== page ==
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Untreated hearing loss leads to increased visits to the emergency room.

Trips to the ER can cost you time off work, and also personal pain. What if you could minimize your chances of falls, accidents, depression, anxiety, and even dementia while also eliminating visits to the ER.

Surfacing research makes the case that, for individuals with serious hearing loss, using their hearing aid could be the difference between staying involved and healthy and ending up spending many evenings in the emergency room.

The Research

Participants from 65 to 85 participated in a University of Michigan study. Severe hearing loss was a common condition between them. But out of all of those who took part, only 45% of them used their hearing aids on a regular basis.

This is on par with similar studies which have revealed that only around 30% of people who have hearing aids actually wear them.

Of the 585 individuals in the hearing aid group, 12 fewer people found themselves in the ER or non-elective hospital stay.

This may not seem like a very big number. But statistically, this is significant.

And that’s not all. They also found that those who used their hearing aids spend, on average, one day fewer in the hospital. Their time at the ER was probably reduced because they were more likely to keep their regular doctor’s appointments.

How Can Emergency Care Visits be Decreased by Wearing Hearing Aids?

The first one is obvious. You would be less likely to need emergency care if you are paying attention to your health.

Other studies have revealed that when people with hearing loss use their hearing aids, they stay more connected to family, friends, and the community. When a person is socially connected they are normally more motivated to keep their appointments and also have more help from family and friends getting to the doctor.

And driving is safer when you can hear, so you will be more confident if you are getting yourself to your appointment.

Additionally, a U.S. study found that those with hearing loss who don’t use their hearing aid are twice as likely to be depressed. Depression can bring about a lack of self-care, which can lead to health concerns.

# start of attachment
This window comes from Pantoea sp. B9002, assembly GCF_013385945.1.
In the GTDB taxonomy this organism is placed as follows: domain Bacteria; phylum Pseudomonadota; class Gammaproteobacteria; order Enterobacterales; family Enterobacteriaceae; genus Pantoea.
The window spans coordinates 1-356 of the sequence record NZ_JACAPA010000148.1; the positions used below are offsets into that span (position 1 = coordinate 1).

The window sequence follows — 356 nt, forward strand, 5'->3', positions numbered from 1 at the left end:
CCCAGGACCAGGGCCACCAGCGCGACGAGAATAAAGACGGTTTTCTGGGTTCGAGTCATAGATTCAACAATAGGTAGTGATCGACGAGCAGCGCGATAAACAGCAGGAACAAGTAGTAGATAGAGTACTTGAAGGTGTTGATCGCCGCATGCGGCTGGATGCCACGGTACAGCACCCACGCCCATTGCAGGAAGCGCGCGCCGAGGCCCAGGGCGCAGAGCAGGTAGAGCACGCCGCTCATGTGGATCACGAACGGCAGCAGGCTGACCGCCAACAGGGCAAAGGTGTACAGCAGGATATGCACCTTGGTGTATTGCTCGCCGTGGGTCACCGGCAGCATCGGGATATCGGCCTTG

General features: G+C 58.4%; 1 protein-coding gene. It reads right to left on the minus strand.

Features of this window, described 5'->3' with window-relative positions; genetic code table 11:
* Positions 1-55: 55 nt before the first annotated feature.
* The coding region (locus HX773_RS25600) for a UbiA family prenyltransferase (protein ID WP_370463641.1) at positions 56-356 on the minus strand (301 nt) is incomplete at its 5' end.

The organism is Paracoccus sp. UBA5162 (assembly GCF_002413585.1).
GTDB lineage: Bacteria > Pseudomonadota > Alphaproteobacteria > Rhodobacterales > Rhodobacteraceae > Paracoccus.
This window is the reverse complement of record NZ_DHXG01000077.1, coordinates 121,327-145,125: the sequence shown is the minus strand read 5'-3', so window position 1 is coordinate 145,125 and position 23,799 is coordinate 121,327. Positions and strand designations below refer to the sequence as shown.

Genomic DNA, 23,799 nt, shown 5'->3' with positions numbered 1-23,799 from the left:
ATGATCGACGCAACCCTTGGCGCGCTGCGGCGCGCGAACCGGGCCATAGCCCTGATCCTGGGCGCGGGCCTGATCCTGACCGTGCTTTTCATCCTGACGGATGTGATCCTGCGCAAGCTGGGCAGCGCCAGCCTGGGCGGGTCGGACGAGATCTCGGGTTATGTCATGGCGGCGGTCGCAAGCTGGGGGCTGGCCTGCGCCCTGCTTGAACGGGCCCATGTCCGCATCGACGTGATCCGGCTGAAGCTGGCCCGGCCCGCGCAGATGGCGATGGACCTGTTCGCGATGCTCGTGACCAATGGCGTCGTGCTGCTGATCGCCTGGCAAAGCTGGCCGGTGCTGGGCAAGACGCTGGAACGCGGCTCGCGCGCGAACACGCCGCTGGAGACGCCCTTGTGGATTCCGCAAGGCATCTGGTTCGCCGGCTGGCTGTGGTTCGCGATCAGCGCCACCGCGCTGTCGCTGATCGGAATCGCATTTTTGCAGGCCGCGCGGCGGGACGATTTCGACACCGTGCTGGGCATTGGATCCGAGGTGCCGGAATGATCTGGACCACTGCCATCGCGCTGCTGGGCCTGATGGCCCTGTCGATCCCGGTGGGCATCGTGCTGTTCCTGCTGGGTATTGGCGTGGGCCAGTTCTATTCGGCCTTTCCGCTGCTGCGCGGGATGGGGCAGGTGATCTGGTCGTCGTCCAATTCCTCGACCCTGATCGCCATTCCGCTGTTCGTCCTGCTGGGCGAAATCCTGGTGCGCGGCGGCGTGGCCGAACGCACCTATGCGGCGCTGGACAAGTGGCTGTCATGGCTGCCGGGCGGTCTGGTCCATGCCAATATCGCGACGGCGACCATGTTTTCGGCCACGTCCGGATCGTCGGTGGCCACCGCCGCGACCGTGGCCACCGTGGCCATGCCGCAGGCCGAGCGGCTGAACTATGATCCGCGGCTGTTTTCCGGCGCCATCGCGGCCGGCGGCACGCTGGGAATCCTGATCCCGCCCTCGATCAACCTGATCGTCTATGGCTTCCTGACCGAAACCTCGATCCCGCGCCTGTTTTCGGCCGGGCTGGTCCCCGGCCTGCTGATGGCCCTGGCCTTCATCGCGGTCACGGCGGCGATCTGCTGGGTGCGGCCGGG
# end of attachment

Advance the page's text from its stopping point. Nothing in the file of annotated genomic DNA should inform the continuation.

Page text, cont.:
Risks of falling and dementia are, according to various studies, also decreased by wearing your hearing aids. The region of the brain that’s used for hearing will start to decline from lack of use as hearing declines. The rest of the brain is ultimately affected. The disorientation associated with falls and symptoms of dementia are commonly the result.

Falls are one of the leading causes of death among individuals over 65, and the consequent hospitalizations last twice as long.

These are just a few of the reasons that hearing aids help minimize trips to the ER.

So Why is Wearing Hearing Aids Something That so Many People Avoid?

There’s really no good reason.

Fear of appearing old is one major reason why some individuals don’t wear their hearing aids. This notion remains in spite of the fact that about 25% of people over 65 have substantial hearing loss, and 50% of those 75 and older have it. Hearing impairment isn’t rare. It happens to lots of people. Additionally, hearing loss is increasing even with 20-year-olds thanks to earbuds and the increase in noise pollution.

Ironically, frequently asking people to repeat what they said often makes a person appear a lot older than they are.

Some individuals cite the price of hearing aids. However, the price of hearing aids has come down in just the last few years, and there are financing options available.

Some individuals don’t like how hearing aids sound. If this is a problem for you, your hearing specialist can help you understand what settings work best in different circumstances. Hearing aids don’t always fit and sound optimal on the first fitting and sometimes require several attempts.

Schedule an appointment with your hearing specialist so we can help you feel more secure wearing your hearing aids.

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The site information is for educational and informational purposes only and does not constitute medical advice. To receive personalized advice or treatment, schedule an appointment.
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